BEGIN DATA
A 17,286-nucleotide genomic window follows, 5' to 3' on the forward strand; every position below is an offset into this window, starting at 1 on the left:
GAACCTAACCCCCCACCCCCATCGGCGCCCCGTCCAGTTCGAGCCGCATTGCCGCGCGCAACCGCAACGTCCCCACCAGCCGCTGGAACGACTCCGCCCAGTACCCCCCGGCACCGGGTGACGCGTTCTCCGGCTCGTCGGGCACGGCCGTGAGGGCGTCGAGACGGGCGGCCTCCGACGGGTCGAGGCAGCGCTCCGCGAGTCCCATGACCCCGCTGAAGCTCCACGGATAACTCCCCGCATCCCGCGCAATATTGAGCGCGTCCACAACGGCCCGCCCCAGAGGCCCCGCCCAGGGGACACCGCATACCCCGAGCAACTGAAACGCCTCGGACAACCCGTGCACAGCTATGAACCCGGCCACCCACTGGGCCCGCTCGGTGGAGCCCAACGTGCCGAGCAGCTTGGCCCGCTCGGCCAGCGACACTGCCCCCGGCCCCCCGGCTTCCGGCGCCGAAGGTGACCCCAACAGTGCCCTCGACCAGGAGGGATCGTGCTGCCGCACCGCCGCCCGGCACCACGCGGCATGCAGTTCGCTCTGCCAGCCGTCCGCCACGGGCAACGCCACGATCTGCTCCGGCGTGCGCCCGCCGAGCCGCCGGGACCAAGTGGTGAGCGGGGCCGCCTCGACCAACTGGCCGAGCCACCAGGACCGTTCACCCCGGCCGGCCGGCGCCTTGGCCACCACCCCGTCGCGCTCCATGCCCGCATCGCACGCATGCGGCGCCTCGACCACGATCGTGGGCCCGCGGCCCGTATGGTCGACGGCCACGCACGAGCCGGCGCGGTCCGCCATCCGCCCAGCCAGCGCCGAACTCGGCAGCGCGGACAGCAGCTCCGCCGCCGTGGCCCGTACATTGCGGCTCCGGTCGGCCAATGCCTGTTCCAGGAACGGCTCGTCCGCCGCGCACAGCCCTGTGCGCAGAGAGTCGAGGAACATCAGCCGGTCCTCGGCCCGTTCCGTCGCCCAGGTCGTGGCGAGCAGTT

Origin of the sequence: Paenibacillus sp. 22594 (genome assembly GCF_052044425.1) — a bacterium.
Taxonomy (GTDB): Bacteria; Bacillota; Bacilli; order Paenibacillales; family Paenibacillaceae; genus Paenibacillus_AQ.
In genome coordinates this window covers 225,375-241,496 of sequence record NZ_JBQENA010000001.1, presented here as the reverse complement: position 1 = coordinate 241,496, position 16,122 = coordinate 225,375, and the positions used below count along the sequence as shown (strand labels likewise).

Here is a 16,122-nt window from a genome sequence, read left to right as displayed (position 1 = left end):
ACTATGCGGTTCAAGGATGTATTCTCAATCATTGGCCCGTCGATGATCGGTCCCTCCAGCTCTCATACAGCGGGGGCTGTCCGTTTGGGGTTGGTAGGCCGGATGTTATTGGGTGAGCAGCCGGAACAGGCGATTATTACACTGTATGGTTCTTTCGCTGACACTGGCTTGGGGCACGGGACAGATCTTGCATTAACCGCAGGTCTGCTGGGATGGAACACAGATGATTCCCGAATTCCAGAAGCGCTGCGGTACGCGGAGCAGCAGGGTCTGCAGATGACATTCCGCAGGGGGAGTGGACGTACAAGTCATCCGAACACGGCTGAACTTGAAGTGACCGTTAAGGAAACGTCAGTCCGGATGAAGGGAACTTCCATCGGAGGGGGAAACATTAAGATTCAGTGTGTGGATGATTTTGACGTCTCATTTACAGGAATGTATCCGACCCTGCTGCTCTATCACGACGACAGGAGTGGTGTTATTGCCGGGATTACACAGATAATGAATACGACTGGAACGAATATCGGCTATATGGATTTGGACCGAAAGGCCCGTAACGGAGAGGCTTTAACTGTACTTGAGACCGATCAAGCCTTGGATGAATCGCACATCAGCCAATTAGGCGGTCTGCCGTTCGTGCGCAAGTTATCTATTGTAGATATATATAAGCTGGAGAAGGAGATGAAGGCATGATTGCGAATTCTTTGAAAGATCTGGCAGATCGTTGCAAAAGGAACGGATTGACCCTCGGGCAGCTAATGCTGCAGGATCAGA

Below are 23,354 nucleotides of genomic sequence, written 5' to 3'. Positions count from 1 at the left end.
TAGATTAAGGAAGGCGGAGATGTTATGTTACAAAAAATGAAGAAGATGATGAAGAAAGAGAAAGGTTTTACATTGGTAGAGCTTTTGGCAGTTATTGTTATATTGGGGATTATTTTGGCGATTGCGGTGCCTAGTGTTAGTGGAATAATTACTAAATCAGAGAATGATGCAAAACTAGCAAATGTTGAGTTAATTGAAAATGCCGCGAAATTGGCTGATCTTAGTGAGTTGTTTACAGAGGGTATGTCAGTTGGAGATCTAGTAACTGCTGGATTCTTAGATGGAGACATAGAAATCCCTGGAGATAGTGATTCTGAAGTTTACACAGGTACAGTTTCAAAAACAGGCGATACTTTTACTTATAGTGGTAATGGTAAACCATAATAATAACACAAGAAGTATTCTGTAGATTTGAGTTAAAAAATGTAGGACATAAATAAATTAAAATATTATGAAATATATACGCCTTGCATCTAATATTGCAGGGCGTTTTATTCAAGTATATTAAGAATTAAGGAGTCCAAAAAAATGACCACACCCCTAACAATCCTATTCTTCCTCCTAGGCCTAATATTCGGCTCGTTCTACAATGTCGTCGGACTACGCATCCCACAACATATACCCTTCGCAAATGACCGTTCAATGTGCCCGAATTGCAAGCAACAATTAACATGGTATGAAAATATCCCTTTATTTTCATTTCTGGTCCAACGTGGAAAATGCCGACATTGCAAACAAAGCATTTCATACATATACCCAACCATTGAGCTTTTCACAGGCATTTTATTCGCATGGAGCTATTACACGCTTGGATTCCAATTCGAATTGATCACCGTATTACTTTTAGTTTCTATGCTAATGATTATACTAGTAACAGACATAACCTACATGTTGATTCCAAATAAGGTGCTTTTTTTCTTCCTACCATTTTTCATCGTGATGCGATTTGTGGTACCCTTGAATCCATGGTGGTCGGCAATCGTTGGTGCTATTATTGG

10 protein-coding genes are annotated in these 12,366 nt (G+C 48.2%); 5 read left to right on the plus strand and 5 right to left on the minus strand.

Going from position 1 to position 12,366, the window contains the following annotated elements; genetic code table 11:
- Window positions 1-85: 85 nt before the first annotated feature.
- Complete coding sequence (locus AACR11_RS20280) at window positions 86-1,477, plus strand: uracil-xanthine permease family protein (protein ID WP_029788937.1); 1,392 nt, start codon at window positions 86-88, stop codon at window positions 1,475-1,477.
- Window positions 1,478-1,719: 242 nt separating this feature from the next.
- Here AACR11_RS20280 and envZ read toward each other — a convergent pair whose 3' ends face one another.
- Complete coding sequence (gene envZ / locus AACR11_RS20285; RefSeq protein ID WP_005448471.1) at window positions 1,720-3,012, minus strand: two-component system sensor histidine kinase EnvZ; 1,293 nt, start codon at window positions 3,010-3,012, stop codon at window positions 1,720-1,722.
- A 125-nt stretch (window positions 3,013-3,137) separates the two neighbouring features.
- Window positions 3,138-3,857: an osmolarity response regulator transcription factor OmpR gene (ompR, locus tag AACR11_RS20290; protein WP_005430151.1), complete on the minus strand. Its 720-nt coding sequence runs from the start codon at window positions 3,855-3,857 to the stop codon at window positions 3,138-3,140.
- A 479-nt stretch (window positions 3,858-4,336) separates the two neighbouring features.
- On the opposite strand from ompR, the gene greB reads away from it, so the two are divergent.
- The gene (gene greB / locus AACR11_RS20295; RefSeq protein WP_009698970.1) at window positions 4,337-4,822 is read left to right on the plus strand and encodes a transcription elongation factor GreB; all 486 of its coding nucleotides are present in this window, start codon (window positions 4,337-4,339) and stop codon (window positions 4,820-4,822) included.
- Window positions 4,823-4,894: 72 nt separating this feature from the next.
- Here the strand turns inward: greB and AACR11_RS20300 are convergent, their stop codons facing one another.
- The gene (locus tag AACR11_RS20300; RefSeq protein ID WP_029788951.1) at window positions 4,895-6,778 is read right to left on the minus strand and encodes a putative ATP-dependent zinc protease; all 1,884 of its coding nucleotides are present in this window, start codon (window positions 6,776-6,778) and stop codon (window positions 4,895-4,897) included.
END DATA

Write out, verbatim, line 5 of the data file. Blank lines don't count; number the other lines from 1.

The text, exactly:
In genome coordinates this window covers 225,375-241,496 of sequence record NZ_JBQENA010000001.1, presented here as the reverse complement: position 1 = coordinate 241,496, position 16,122 = coordinate 225,375, and the positions used below count along the sequence as shown (strand labels likewise).